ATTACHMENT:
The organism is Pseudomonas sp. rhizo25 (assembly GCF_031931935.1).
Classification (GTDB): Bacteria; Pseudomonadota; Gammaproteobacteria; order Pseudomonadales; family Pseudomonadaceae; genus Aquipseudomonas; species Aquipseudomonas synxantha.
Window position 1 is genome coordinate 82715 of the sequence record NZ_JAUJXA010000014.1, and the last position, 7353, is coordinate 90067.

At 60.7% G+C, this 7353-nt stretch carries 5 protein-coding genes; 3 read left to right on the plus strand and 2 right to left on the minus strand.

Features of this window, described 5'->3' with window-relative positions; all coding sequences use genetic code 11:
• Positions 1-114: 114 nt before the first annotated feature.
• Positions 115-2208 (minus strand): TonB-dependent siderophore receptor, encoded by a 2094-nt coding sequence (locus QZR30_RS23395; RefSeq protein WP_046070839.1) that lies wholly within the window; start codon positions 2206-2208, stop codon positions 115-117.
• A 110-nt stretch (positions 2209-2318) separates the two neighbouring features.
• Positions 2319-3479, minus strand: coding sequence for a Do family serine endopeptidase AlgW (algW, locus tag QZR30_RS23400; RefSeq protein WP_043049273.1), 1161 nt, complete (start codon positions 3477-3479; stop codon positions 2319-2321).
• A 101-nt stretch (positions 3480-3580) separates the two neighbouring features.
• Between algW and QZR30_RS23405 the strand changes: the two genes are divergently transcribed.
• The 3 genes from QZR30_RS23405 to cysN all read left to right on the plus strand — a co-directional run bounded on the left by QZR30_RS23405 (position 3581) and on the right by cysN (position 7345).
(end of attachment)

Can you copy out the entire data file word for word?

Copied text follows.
The organism is Pseudomonas sp. rhizo25 (assembly GCF_031931935.1).
Classification (GTDB): Bacteria; Pseudomonadota; Gammaproteobacteria; order Pseudomonadales; family Pseudomonadaceae; genus Aquipseudomonas; species Aquipseudomonas synxantha.
Window position 1 is genome coordinate 82715 of the sequence record NZ_JAUJXA010000014.1, and the last position, 7353, is coordinate 90067.

At 60.7% G+C, this 7353-nt stretch carries 5 protein-coding genes; 3 read left to right on the plus strand and 2 right to left on the minus strand.

Features of this window, described 5'->3' with window-relative positions; all coding sequences use genetic code 11:
• Positions 1-114: 114 nt before the first annotated feature.
• Positions 115-2208 (minus strand): TonB-dependent siderophore receptor, encoded by a 2094-nt coding sequence (locus QZR30_RS23395; RefSeq protein WP_046070839.1) that lies wholly within the window; start codon positions 2206-2208, stop codon positions 115-117.
• A 110-nt stretch (positions 2209-2318) separates the two neighbouring features.
• Positions 2319-3479, minus strand: coding sequence for a Do family serine endopeptidase AlgW (algW, locus tag QZR30_RS23400; RefSeq protein WP_043049273.1), 1161 nt, complete (start codon positions 3477-3479; stop codon positions 2319-2321).
• A 101-nt stretch (positions 3480-3580) separates the two neighbouring features.
• Between algW and QZR30_RS23405 the strand changes: the two genes are divergently transcribed.
• The 3 genes from QZR30_RS23405 to cysN all read left to right on the plus strand — a co-directional run bounded on the left by QZR30_RS23405 (position 3581) and on the right by cysN (position 7345).